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Geese set up home on Ranworth wildlife centre roof

PUBLISHED: 13:20 24 April 2010 | UPDATED: 17:32 30 June 2010

Anthony Carroll

Watch out! There's a goose on the loose with plans to hatch on the thatch.

A pair of nesting geese has become the star attraction on the Norfolk Broads after they set up home on top of a wildlife centre popular with bird watchers.

Watch out! There's a goose on the loose with plans to hatch on the thatch.

A pair of nesting geese has become the star attraction on the Norfolk Broads after they set up home on top of a wildlife centre popular with bird watchers.

The Egyptian geese are getting a perfect bird's eye view of Ranworth Broad and its human visitors after they built a nest on the thatched roof of the floating Norfolk Wildlife Trust(NWT) Broads Wildlife Centre.

For the last two weeks the female goose has been lovingly protecting her eggs and visitors and centre staff are eagerly awaiting the appearance of any new born goslings.

To help give visitors a unique insight into the lives of the nesting geese the NWT has set up a telescope on a nearby boardwalk which is focussed on the feathered roof top guests, which normally build nests in tree hollows.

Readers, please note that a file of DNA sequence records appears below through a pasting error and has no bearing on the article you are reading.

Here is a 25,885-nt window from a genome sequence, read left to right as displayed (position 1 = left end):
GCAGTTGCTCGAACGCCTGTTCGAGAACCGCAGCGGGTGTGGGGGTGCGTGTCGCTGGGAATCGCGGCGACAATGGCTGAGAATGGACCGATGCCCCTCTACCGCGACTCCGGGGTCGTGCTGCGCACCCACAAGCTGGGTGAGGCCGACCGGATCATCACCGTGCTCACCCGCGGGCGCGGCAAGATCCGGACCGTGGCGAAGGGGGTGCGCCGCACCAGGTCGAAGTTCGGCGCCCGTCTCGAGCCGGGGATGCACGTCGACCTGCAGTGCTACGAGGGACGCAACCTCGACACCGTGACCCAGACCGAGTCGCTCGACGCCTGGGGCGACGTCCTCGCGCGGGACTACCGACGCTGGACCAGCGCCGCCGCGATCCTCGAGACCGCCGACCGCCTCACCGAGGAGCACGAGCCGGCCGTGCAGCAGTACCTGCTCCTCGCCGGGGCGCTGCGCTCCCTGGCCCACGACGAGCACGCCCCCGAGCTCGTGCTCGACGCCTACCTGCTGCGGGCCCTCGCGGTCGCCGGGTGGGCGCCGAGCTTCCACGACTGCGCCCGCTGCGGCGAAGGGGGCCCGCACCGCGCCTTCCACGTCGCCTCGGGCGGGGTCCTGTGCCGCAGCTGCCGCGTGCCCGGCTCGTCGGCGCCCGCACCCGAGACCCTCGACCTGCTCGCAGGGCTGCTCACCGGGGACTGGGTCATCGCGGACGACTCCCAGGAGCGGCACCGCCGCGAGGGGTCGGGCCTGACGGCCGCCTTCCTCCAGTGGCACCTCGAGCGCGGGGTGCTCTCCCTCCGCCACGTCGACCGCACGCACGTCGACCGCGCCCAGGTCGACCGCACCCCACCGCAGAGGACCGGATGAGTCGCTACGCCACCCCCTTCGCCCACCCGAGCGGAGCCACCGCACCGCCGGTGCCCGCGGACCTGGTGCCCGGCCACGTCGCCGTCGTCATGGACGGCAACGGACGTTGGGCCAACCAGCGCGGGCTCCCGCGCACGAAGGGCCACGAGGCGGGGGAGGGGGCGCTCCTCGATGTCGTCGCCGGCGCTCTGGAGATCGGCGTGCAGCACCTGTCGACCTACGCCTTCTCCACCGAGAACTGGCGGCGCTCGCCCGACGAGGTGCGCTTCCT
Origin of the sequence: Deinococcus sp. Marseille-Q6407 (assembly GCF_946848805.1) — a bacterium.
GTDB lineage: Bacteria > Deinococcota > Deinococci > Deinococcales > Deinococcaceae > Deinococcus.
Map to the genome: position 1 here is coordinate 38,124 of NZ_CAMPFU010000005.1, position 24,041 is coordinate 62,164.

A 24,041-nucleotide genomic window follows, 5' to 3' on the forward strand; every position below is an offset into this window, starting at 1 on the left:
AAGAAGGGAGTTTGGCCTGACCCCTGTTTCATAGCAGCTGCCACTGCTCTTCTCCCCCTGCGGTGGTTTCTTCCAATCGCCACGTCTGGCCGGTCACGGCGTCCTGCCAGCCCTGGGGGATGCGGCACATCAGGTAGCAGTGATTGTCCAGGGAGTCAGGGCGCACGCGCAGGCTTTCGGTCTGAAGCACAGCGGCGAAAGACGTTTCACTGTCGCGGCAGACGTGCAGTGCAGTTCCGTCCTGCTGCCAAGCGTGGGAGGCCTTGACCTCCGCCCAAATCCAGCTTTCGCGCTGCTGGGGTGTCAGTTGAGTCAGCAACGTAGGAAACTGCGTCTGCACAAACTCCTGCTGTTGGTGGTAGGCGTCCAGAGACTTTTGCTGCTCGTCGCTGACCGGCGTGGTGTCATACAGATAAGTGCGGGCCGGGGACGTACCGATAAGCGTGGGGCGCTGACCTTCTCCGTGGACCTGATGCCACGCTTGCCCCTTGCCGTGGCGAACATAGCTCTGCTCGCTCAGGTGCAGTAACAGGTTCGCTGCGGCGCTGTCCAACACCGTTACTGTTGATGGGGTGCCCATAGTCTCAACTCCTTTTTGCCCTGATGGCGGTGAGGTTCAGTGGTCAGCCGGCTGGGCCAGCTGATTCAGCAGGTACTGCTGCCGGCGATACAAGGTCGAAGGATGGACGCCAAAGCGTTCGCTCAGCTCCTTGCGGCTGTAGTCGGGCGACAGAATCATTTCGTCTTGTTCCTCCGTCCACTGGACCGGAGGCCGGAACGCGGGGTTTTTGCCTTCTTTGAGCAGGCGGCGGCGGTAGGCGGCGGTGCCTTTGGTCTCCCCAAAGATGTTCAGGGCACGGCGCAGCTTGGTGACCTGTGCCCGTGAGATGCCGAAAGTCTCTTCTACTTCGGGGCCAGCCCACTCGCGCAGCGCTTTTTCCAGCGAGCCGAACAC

And staff will be on hand to help reunite any stray goslings that hatch in the next few weeks and then get separated from their parents as they try to reach the waters of NWT Ranworth Broad from the lofty height of the roof.

If the young birds reach the broad they could soon be mingling with a rich variety of wildlife, such as swallowtail butterflies, great crested grebe and common terns

Egyptian geese were originally introduced from Africa to Britain as ornamental wildfowl from the 18th century but soon some of the birds then escaped into the wild where they started breeding - predominantly in East Anglia.

Matt Bradbury, Head of NWT's nature reserves and deputy director of the trust, said: “The name Broads Wildlife Centre has taken on a new meaning.

“We regularly get visitors to the broad who view birdlife through binoculars. But now they can just look up to see them.”

The only downside to the new guests at the centre is the damage caused by the geese to netting and thatch on the roof when they set up their nest.

There are about 900 Egyptian geese in Britain and females normally lay about eight to nine eggs with only two goslings surviving from predators such as crows and competition from other species of geese.


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